L'OREAL-UNESCO for Women in Science Names Professor Deborah Jin 2013
Laureate for North America
15th Annual L'OREAL-UNESCO for Women in Science Awards Recognizes
Professor Deborah Jin as One of Five Exceptional Women Scientists
NEW YORK, NY and PARIS -- (Marketwire) -- 10/22/12 -- The L'Oreal
Foundation and UNESCO announce the five exceptional women scientists
from around the world who have been selected to be the 2013
L'OREAL-UNESCO For Women in Science Laureates. The research of the
2013 Laureates demonstrates exceptionally original approaches to
fundamental research in the Physical Sciences, from contributing to
better understanding climate change to advancing research on
neurodegenerative diseases and potentially uncovering new energy
An international network of scientists review the candidates for each
year's Awards. An independent, international Jury, comprised of 13
members and presided over by Professor Ahmed Zewail, winner of the
1999 Nobel Prize in Chemistry, selected this year's five Laureates.
"We are very proud to have changed the face of science by supporting
women in science," said Jean-Paul Agon, Chairman and CEO of L'Oreal
and Chairman of L'Oreal Foundation. "We are convinced that science
and women bring hope and foster discovery, innovation and excellence.
All the best talents must be called upon to accomplish this mission.
L'Oreal believes in women, L'Oreal believes in science."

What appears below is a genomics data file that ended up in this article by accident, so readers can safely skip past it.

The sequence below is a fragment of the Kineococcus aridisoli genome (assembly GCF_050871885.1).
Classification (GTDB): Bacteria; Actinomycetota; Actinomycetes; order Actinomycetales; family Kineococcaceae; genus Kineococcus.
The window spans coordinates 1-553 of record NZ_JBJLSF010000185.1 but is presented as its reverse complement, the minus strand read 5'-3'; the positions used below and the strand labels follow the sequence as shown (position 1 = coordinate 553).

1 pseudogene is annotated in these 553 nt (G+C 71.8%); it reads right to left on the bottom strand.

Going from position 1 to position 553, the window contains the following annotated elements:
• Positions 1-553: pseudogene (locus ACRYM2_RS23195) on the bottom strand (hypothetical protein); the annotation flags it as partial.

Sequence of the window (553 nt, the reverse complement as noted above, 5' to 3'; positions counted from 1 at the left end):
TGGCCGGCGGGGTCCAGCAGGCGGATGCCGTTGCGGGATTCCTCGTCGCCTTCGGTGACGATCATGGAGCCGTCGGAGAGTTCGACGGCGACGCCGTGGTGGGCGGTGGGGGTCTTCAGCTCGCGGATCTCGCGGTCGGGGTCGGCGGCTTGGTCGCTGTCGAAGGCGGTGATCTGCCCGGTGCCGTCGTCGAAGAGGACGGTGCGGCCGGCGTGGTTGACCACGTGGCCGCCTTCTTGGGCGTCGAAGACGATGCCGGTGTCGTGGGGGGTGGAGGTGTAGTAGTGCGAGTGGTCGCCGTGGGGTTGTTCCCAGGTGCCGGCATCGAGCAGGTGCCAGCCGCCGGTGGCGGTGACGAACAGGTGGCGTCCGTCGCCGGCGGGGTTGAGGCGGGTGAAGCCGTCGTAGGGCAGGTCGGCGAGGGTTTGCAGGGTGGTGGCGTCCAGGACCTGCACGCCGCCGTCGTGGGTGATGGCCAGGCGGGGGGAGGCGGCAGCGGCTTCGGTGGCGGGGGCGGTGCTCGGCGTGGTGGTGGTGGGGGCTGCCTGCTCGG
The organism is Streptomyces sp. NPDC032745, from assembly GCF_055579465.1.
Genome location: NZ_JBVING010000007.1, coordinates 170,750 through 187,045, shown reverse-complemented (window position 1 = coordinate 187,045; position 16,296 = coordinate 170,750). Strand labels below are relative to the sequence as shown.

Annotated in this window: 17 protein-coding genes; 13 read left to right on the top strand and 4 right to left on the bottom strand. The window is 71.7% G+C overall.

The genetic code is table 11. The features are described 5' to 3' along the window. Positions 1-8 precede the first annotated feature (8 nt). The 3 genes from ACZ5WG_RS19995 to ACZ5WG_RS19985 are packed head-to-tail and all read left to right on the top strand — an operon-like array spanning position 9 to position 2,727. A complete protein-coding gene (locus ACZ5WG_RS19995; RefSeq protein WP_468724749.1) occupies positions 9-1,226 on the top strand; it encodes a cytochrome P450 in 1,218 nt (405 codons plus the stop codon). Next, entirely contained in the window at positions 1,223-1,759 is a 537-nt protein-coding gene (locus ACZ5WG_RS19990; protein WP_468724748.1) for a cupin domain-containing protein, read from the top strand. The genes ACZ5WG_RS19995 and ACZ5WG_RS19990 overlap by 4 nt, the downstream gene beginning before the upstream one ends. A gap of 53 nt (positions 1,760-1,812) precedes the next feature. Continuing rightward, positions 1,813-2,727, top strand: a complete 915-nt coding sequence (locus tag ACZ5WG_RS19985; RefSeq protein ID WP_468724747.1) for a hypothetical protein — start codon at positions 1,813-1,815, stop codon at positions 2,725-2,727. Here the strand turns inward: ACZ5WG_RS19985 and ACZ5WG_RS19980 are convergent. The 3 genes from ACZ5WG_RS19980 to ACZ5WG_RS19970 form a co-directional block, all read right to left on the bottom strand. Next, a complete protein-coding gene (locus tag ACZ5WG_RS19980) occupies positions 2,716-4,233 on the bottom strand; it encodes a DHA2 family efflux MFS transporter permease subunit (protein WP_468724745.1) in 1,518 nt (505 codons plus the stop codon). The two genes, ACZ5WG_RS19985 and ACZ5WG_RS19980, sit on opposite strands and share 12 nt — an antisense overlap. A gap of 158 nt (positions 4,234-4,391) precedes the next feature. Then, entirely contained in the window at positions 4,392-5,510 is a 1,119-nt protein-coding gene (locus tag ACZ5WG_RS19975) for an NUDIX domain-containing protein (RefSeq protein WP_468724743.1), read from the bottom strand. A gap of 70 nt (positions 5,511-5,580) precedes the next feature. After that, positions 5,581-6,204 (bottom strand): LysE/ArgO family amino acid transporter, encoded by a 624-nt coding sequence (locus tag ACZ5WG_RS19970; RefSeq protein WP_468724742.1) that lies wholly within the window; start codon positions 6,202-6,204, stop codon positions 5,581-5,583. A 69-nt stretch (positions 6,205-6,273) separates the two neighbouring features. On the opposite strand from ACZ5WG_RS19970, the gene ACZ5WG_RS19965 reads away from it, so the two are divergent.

PROFESSOR DEBORAH JIN, 2013 NORTH AMERICAN LAUREATE
Professor Deborah Jin is a physicist with the National Institute of
Standards and Technology, Quantum Physics Division, JILA Fellow at
NIST-JILA at the University of Colorado, and Professor Adjoint in the
Physics Department at the University.
Jin's research focuses on ultracold trapped atoms. Her experiments
use laser cooling, magnetic trapping, and evaporative cooling to
reach temperatures below one microKelvin, where quantum statistics
dominate the behavior of atoms. By cooling fermions, in addition to
bosons, we can explore a variety of phenomena such as Bose-Einstein
condensation, Cooper pairing of fermions, ultracold atomic
interactions, and superfluidity in dilute atomic gases.
Professor Deborah Jin earned a Ph.D. in physics from The University
of Chicago in 1995, after graduating from Princeton with an A.B. in
physics in 1990. In 1997, Jin was hired by NIST, elected a Fellow of
JILA, and appointed Professor Adjoint in the Department of Physics at
the University of Colorado. There she began studying ultracold gases
of fermions, a class of particles (including electrons) that cannot
share the same quantum state. In 1999, her group cooled a gas of
fermions (potassium atoms) to less than a millionth of a degree above
absolute zero. Science Magazine hailed this accomplishment as a
"Science Breakthrough of the Year."
Jin is a member of the National Academy of Sciences and the American
Academy of Arts and Sciences. Her other honors include the American
Physical Society's Maria Goeppert-Mayer Award, NIST's Samuel Wesley
Stratton Award, The Franklin Institute's 2008 Benjamin Franklin Medal
in Physics, the Service to America Medal, and the 2009 William
Procter Prize for Scientific Achievement.
Along with Professor Deborah Jin, the other Laureates recognized for
their scientific achievements include:
AFRICA and ARAB STATES
Professor Francisca Nneka OKEKE, University
of Nigeria, Nsukka (Nigeria)
"For understanding of daily variations
of the ion currents in the upper atmosphere which may further our
understanding of climate change."
ASIA / PACIFIC
Professor Reiko Kuroda, Tokyo University of Science